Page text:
Brazil Drug-Testing Laboratory Seeks WADA Approval Ahead Of 2016 Rio Olympics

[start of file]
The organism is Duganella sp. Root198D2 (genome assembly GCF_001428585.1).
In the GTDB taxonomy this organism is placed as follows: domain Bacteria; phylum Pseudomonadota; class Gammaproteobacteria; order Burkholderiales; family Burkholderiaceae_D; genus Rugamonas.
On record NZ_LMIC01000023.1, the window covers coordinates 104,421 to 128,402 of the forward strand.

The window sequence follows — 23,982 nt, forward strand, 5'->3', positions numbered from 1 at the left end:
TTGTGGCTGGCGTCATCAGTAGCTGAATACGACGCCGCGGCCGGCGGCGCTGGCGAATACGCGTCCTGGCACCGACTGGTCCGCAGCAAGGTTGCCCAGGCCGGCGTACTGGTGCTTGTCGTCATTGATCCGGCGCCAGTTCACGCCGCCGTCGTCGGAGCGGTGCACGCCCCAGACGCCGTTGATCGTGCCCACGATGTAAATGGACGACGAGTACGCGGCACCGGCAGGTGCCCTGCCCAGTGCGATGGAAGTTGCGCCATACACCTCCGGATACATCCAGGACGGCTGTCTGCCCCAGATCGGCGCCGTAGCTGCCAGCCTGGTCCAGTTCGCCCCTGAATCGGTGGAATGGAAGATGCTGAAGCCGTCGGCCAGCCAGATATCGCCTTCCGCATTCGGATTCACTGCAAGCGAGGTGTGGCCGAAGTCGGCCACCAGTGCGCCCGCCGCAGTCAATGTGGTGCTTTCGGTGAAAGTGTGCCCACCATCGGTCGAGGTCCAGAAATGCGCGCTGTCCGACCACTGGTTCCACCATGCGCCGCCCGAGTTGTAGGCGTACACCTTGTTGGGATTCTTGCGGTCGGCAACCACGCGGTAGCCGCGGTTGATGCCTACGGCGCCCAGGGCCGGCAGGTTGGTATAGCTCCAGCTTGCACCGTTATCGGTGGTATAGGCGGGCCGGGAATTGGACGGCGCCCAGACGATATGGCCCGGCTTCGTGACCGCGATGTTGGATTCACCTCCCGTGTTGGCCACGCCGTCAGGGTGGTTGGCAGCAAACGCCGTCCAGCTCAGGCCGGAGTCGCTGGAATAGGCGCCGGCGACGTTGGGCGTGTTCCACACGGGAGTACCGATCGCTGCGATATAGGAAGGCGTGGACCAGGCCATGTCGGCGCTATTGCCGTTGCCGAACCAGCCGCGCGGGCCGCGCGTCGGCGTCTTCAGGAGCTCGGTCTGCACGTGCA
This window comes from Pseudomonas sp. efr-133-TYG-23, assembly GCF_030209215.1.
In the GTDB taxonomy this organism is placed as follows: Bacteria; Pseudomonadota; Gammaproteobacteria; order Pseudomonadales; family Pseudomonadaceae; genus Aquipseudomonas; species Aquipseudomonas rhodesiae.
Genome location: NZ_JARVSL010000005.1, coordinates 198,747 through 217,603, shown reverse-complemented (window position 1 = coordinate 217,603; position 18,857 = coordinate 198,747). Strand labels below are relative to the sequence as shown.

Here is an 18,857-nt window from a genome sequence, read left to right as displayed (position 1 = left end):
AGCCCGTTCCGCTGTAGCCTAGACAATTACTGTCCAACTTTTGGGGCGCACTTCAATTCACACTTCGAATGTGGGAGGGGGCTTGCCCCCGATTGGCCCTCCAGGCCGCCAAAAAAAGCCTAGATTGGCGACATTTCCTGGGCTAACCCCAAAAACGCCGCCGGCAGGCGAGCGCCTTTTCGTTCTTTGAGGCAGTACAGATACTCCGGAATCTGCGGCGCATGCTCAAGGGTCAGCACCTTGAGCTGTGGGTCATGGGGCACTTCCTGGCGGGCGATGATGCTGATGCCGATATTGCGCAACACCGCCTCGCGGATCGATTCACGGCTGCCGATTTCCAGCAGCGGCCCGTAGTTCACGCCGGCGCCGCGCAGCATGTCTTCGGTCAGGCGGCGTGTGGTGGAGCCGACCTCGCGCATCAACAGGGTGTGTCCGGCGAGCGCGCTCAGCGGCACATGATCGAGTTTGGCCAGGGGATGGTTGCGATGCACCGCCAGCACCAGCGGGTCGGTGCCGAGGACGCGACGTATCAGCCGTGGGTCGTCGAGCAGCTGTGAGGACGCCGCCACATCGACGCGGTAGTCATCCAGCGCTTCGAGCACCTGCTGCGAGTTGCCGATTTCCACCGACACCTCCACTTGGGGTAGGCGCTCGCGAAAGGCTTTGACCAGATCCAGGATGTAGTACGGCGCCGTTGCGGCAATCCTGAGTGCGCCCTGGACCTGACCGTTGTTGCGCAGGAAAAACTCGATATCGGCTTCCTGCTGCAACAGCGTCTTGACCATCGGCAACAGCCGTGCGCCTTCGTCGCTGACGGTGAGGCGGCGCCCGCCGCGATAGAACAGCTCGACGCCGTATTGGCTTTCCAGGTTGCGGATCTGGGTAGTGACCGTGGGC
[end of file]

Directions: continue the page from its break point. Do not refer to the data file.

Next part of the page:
Autoridade Brasileira de Controle de Dopagem (Brazil's state-funded anti-doping authority) Exec Dir Marco Aurelio Klein said that the World Anti-Doping Agency "could fast track an application from Brazil's new drug-testing laboratory to ensure a facility is in place for the 2016 Rio de Janeiro Olympics," according to Tariq Panja of BLOOMBERG. Brazil "suffered a setback in August when an existing laboratory, Rio's LAB DOP-LADETEC/IQ-UFRJ Doping Control Laboratory, or LADETEC, had its accreditation to carry out analysis revoked by WADA following repeated failures." Klein said that the closing means drug testing for next year's football World Cup "will be sent to overseas labs." Klein said that the new laboratory, part of an 80M reais ($36.3M) project, "is currently under construction and will be operational" by Sept. '14. WADA's accreditation "can begin once the facility is up and running." Klein: "If they think it's going as well as we expect them to, we will have new accreditation from July or maybe August 2015. That's in good time for the Olympics and Paralympics. Without fast track, it takes much longer." Of "immediate concern is the World Cup, which starts June 12." Klein said that FIFA had wanted to find a solution in Brazil, "though that will not be possible." Klein said that "blood probably will be sent to a facility in Lausanne, Switzerland, and urine to a laboratory in Lisbon." Approval "is needed from FIFA" (BLOOMBERG, 10/9).